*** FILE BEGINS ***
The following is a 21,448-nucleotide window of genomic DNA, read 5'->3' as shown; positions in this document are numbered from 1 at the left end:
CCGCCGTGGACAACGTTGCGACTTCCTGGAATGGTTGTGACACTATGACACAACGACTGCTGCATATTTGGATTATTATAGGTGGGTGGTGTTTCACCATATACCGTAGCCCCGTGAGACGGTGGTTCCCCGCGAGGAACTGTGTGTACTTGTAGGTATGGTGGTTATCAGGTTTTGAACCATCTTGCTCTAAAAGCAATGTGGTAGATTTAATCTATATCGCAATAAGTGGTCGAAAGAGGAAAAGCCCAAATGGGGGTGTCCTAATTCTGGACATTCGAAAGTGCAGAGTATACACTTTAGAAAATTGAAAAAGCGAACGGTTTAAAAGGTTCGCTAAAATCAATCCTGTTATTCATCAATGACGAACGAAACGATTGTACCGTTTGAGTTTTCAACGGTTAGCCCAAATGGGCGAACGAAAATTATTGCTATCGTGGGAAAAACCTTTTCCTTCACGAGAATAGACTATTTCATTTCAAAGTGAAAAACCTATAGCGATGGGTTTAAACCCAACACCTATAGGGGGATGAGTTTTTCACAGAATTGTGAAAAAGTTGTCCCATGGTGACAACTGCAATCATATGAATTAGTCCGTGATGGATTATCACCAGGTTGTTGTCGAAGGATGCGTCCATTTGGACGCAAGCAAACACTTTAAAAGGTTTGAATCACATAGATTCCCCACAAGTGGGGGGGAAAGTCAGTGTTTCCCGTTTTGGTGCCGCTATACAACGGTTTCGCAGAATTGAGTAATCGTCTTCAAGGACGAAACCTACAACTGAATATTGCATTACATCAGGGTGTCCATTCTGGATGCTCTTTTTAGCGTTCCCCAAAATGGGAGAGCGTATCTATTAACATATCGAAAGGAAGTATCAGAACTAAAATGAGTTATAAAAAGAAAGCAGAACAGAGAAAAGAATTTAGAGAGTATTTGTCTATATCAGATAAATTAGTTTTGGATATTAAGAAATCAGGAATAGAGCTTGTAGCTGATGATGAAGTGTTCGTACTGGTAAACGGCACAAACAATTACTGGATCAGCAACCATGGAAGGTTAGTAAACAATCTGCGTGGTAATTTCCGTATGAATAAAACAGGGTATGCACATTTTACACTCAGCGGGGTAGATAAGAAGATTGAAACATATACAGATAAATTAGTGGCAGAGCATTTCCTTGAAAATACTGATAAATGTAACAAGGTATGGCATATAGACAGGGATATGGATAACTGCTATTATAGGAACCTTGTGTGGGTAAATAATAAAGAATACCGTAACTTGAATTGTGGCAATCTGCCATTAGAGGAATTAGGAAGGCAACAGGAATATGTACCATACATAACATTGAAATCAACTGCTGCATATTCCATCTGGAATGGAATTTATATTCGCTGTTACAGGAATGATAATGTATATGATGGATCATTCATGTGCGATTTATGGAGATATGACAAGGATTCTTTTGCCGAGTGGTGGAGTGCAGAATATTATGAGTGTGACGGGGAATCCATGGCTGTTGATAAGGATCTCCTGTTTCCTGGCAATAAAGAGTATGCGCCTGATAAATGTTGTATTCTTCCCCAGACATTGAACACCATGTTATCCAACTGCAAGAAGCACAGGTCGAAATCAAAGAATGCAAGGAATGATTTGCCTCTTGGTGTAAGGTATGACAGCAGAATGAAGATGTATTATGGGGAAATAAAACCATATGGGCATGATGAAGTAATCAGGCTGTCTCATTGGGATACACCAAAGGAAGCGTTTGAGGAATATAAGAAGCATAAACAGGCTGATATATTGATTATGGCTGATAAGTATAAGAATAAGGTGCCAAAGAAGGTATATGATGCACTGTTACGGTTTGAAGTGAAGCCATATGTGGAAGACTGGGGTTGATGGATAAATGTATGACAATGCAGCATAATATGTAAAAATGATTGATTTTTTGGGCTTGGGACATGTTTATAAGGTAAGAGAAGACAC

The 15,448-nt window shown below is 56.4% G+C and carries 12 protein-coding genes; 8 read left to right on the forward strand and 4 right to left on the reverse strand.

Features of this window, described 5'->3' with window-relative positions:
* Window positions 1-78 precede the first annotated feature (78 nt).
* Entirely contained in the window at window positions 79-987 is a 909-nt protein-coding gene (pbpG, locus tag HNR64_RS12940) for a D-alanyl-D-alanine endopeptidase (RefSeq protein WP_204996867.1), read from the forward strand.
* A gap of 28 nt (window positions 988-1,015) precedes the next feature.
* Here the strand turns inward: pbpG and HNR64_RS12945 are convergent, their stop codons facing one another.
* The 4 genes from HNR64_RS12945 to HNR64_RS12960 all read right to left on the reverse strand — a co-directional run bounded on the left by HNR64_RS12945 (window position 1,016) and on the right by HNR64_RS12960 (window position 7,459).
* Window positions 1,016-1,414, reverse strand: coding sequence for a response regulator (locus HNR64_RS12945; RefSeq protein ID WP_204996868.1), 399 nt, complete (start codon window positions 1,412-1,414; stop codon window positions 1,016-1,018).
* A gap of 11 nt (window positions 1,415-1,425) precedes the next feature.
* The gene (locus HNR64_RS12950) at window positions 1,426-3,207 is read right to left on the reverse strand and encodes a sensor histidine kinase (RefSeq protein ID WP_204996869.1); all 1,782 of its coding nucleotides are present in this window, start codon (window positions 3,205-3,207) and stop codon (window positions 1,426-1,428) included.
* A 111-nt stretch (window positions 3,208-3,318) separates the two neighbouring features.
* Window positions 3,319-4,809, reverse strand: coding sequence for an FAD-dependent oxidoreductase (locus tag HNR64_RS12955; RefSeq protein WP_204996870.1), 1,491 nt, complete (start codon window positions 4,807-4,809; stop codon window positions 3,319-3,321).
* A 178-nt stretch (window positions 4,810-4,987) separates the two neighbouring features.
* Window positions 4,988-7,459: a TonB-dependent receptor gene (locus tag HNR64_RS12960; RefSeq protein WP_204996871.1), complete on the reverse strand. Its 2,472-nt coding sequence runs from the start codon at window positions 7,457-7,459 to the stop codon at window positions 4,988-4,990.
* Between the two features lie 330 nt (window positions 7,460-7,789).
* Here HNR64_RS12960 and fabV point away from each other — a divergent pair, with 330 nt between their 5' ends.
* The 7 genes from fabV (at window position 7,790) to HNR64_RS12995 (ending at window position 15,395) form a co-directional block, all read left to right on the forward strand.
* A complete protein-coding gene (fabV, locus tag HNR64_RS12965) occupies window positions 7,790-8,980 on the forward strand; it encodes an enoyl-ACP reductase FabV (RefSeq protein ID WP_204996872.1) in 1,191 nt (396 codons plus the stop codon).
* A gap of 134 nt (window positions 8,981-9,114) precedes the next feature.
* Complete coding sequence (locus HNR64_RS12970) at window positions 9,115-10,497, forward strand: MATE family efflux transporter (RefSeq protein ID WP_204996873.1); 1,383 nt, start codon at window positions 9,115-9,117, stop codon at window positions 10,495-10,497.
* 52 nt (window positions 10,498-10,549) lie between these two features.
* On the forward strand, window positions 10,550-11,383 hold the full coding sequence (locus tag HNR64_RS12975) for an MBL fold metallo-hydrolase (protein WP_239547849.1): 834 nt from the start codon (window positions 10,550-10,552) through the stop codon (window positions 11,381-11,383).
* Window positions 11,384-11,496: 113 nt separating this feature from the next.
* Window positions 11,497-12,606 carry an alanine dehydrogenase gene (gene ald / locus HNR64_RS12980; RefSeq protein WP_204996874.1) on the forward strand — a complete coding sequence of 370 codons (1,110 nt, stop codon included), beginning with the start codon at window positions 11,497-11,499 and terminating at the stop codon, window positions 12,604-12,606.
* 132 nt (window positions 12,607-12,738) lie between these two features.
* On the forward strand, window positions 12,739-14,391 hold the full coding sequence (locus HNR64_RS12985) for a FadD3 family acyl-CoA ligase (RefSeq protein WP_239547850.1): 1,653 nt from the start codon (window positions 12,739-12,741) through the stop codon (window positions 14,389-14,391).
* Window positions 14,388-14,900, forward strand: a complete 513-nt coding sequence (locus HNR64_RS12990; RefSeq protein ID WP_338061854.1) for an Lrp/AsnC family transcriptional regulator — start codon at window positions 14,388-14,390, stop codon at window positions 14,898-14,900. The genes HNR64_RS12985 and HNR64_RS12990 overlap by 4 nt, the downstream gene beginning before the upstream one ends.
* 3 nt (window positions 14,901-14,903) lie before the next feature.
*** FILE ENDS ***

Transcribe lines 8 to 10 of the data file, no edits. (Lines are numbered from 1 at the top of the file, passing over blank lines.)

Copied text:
* Here the strand turns inward: pbpG and HNR64_RS12945 are convergent, their stop codons facing one another.
* The 4 genes from HNR64_RS12945 to HNR64_RS12960 all read right to left on the reverse strand — a co-directional run bounded on the left by HNR64_RS12945 (window position 1,016) and on the right by HNR64_RS12960 (window position 7,459).
* Window positions 1,016-1,414, reverse strand: coding sequence for a response regulator (locus HNR64_RS12945; RefSeq protein ID WP_204996868.1), 399 nt, complete (start codon window positions 1,412-1,414; stop codon window positions 1,016-1,018).